I want to share one of my favorite quotes from the Buddha:
Holding on to anger
is like grasping a hot coal
with the intent of
throwing it at someone else;
you are the one
who gets burned.
Developing the ability to release anger has been such a tremendous gift in my life. Because “holding a grudge” is expected, tolerated and sometimes even encouraged in our culture, I wasn’t really aware of the anger that I was carrying around in my back pocket – until my divorce.
During my divorce it came flooding to the surface, as every disagreement with my ex offered an opportunity to use past arguments like a sledgehammer. Sometimes we resisted the urge to argue and throw hot coals at each other, but all too often we succumbed, and paid a price.
When I finally noticed the toll that the anger was taking on me, I put it down and walked away. I didn’t care who was right or wrong. I didn’t need to convince him that I was a good person, that my perspective was valid, etc. I was ready for peace, and my ego was finally willing to “lose” any argument to feel that peace.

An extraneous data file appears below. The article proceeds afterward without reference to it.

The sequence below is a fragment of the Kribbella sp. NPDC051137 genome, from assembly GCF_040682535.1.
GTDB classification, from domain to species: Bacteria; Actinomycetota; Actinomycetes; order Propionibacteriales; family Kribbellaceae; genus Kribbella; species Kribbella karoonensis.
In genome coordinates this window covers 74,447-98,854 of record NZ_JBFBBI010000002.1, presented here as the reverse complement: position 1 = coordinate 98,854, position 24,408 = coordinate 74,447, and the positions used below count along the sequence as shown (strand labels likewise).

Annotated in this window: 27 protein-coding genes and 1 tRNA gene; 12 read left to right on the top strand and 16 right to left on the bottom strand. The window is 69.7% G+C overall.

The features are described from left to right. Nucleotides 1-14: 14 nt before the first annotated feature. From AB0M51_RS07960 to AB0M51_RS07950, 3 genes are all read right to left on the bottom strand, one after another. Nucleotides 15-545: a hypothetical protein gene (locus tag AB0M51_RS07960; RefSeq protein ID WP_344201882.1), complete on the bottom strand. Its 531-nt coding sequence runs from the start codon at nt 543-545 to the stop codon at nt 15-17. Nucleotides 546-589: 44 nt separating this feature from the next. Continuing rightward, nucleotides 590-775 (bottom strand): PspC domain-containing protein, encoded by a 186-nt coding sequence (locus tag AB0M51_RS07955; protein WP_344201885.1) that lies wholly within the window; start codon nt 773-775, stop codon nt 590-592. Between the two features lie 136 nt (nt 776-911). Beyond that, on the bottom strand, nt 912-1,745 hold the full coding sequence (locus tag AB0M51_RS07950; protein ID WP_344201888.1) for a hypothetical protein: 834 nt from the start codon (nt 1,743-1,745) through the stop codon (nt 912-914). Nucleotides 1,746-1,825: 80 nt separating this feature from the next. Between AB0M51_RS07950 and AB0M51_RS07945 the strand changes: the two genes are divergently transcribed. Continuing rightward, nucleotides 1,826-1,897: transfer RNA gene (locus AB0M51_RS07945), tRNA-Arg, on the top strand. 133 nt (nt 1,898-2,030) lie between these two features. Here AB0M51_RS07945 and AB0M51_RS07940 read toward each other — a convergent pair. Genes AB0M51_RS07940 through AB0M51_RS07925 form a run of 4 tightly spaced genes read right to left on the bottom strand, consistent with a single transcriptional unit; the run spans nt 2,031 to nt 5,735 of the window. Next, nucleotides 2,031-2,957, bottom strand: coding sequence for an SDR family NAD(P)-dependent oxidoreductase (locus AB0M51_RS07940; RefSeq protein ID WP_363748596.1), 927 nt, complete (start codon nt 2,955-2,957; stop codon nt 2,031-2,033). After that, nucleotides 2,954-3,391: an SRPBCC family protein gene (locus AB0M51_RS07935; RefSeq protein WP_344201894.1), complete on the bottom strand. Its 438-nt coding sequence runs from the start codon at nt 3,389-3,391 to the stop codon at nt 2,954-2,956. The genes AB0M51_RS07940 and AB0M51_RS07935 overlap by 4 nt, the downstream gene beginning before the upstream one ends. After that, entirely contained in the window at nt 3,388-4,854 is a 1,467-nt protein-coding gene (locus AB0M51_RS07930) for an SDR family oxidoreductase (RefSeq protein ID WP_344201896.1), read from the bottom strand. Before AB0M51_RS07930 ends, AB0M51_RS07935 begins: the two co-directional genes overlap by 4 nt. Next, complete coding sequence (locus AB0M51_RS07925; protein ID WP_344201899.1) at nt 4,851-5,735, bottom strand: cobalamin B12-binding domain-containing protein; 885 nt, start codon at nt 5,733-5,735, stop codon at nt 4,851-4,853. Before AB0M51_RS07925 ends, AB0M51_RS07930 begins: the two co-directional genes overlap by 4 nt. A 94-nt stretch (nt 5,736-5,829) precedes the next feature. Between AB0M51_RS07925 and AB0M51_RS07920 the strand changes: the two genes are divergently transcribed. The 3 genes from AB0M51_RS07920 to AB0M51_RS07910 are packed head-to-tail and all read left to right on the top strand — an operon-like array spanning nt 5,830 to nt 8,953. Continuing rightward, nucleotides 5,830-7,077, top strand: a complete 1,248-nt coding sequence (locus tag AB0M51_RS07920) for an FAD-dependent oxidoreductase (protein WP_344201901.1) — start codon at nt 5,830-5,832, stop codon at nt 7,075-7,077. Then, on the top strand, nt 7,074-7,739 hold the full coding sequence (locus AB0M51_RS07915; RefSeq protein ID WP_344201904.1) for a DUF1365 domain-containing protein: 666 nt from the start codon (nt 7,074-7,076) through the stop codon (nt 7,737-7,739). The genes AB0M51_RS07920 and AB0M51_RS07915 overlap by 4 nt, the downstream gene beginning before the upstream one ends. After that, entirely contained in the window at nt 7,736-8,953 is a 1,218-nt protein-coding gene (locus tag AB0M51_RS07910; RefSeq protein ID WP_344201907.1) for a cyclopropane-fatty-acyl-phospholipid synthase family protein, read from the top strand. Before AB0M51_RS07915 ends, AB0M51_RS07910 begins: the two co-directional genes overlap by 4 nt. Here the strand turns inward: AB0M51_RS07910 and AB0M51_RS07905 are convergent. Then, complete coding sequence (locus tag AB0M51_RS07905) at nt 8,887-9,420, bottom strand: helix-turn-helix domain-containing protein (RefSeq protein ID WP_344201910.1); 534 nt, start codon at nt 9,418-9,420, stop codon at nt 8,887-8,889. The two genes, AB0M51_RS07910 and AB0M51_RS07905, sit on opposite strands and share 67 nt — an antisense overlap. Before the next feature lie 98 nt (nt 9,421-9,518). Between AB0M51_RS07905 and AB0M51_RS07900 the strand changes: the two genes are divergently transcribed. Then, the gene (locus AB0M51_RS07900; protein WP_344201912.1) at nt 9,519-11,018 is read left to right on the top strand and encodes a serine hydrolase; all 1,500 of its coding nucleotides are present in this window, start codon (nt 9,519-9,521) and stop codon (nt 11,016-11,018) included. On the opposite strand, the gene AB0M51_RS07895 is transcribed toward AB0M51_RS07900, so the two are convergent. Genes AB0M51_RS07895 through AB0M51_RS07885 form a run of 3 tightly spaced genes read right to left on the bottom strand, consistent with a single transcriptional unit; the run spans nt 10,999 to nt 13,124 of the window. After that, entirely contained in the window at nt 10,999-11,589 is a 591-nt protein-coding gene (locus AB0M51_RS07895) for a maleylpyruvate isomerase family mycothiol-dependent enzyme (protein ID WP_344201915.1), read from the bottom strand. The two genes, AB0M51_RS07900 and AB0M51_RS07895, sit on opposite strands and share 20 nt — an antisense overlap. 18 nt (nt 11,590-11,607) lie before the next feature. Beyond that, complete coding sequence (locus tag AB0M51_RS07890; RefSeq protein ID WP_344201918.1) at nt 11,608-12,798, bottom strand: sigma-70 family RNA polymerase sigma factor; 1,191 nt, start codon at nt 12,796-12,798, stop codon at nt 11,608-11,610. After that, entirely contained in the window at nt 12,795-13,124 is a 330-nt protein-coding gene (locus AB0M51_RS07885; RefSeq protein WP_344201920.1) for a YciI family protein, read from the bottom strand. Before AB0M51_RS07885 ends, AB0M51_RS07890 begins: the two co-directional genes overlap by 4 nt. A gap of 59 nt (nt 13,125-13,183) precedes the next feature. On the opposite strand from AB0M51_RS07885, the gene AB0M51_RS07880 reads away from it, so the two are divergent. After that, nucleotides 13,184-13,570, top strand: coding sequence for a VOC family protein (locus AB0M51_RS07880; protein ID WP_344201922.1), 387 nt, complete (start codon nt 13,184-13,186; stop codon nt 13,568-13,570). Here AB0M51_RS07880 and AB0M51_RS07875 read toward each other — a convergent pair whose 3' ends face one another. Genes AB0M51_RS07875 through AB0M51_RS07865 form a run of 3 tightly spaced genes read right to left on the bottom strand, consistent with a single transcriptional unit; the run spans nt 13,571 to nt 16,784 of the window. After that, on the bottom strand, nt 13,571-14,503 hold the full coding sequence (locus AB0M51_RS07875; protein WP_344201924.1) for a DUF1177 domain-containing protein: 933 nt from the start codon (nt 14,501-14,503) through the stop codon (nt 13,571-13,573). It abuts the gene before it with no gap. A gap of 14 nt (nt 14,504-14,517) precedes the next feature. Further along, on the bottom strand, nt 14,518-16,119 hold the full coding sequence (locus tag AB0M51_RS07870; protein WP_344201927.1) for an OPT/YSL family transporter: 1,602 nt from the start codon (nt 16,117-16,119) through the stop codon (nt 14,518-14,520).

And so the arguments stopped. And I truly released my anger towards him, and have never felt the need to reclaim it. His actions may frustrate me at times, and I’m sure mine may exasperate him, but I know that he is trying his best as we all are, and anger at his efforts is a corrosive force with no benefits.
Now, without all my anger, I can hear more accurately. I teach more patiently. I give people the benefit of the doubt more often. I feel compassion more easily, and I trust more readily.
And now I understand that anger blocks your intuition because it obstructs your heart.
What is the first answer that pops into your mind when I ask: Who are you still angry with?
My next question is: What benefit is your anger offering you?